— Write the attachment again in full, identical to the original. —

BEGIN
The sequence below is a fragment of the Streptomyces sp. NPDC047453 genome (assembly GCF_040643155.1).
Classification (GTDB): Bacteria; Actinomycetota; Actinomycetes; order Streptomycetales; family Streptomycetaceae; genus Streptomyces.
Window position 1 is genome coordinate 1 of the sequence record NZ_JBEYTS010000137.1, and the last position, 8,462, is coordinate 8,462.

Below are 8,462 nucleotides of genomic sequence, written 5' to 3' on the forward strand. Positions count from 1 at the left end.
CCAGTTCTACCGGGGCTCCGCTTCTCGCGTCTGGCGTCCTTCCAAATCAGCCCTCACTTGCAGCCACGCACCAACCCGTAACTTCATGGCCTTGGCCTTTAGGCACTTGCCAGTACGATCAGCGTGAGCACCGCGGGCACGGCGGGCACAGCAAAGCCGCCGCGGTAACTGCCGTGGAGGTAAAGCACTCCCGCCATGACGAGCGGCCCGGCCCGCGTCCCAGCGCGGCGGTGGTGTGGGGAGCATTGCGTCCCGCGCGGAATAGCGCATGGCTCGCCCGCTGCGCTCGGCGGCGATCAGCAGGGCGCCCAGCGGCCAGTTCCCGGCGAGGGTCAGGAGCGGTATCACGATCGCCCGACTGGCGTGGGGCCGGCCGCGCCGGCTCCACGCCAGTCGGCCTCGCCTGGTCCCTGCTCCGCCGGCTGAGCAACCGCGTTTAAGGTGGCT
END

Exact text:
The sequence below is a fragment of the Streptomyces sp. NPDC047453 genome (assembly GCF_040643155.1).
Classification (GTDB): Bacteria; Actinomycetota; Actinomycetes; order Streptomycetales; family Streptomycetaceae; genus Streptomyces.
Window position 1 is genome coordinate 1 of the sequence record NZ_JBEYTS010000137.1, and the last position, 8,462, is coordinate 8,462.

Below are 8,462 nucleotides of genomic sequence, written 5' to 3' on the forward strand. Positions count from 1 at the left end.
CCAGTTCTACCGGGGCTCCGCTTCTCGCGTCTGGCGTCCTTCCAAATCAGCCCTCACTTGCAGCCACGCACCAACCCGTAACTTCATGGCCTTGGCCTTTAGGCACTTGCCAGTACGATCAGCGTGAGCACCGCGGGCACGGCGGGCACAGCAAAGCCGCCGCGGTAACTGCCGTGGAGGTAAAGCACTCCCGCCATGACGAGCGGCCCGGCCCGCGTCCCAGCGCGGCGGTGGTGTGGGGAGCATTGCGTCCCGCGCGGAATAGCGCATGGCTCGCCCGCTGCGCTCGGCGGCGATCAGCAGGGCGCCCAGCGGCCAGTTCCCGGCGAGGGTCAGGAGCGGTATCACGATCGCCCGACTGGCGTGGGGCCGGCCGCGCCGGCTCCACGCCAGTCGGCCTCGCCTGGTCCCTGCTCCGCCGGCTGAGCAACCGCGTTTAAGGTGGCT